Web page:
What does that look like? Well, mileage varies. We've found that meeting more than twice a month just isn't realistic for the kinds of groups we lead (married couples with elementary and middle school aged children). In many of our groups, we've met only once a month. In those instances we didn't bother with a study because the less frequent contact with one another meant that we wanted to spend our meetings catching up, doing something fun, and finding out how we could pray for one another.
You may have a group that can meet more often and that has time to finish the reading and homework that a study demands. That's great. Plan accordingly. The important thing is that you establish an achievable goal for group meetings. If you set the bar too high, your group members will be frustrated . . . and so will you.
Come back on Wednesday for the second part of this post. In it, I'll talk about how you can leverage one of the 8 Leader Essentials to avoid summertime frustration.
In your past groups, how have you decided how often your group will meet during the summertime and what you'll do during your meetings?
As I mentioned in Monday's post, we're going to dedicate much of our blog space during the month of May to posts about leading your group during the summer months.
Summer is a tough time of year to maintain group cohesion and continue to grow relationships because everyone's schedules kind of explode. Vacations, holidays, sports seasons, and children with a lot more free time can make it hard for groups to continue to meet on a weekly basis. Many groups drop back to twice-a-month meetings. Some even meet only once each month for a little social interaction.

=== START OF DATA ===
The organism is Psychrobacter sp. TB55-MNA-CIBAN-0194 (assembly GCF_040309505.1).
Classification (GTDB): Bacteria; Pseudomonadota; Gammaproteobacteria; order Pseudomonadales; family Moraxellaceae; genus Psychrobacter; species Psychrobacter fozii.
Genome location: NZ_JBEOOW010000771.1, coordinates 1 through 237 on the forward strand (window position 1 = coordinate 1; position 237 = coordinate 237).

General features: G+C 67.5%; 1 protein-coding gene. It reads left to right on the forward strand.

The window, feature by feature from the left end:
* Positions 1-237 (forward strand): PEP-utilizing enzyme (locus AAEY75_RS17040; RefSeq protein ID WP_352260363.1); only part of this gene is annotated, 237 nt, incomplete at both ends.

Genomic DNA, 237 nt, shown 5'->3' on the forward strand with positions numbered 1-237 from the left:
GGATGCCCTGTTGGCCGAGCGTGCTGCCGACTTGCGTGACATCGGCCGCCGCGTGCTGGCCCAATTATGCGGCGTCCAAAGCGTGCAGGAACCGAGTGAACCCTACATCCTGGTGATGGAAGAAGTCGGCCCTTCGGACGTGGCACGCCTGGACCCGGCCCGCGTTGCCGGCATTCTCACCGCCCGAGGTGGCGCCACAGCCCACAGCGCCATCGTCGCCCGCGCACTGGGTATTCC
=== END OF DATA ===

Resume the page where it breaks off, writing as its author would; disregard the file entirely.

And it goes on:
The important thing to know is that there isn't a one size fits all solution for navigating the summer months. Instead, you'll need to communicate with your group members and be intentional about formulating a plan that works for you. This month's posts won't necessarily offer easy answers, but we hope they help you to find an approach that works for your group.
To kick things off, I'd like to point you to Maintaining Momentum in the Summertime, a post from last year in which we gathered some recommendations from three Groups Directors. I've even posted one of those videos here. In it, Adam Johnson underscores the importance of setting clear expectations for your group members.
Summer has a way of being both hectic and a refreshing change of pace. Any change in the rhythms of life can have a ripple effect on the momentum of your group. We asked four Groups Directors to share some best practices for maintaining momentum in the summertime. Each answer is less than 30 seconds long and offers a valuable insight you can use this week. The first is from Matt Driggers:
The next is from Philip Duffie:
This is what Adam Johnson had to say:
What do you do to maintain small group momentum in the summertime?